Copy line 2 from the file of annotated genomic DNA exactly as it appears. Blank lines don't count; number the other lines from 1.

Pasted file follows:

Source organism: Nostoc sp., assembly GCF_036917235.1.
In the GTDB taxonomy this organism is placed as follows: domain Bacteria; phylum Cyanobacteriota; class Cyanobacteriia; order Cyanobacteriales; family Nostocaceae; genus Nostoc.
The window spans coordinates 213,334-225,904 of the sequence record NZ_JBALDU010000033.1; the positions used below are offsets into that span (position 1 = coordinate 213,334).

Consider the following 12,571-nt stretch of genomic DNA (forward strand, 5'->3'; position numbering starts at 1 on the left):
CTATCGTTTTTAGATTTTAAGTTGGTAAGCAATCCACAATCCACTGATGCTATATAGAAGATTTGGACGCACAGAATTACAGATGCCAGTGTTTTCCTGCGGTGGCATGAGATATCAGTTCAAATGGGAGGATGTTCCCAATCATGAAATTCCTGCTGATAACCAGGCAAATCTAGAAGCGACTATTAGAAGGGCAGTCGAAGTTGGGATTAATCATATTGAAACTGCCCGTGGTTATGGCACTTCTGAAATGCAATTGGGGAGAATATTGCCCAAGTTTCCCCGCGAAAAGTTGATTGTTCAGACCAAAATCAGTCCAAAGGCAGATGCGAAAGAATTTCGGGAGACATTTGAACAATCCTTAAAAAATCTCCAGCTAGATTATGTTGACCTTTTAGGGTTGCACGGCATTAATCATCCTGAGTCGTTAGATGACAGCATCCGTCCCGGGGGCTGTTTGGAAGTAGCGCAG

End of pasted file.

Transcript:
In the GTDB taxonomy this organism is placed as follows: domain Bacteria; phylum Cyanobacteriota; class Cyanobacteriia; order Cyanobacteriales; family Nostocaceae; genus Nostoc.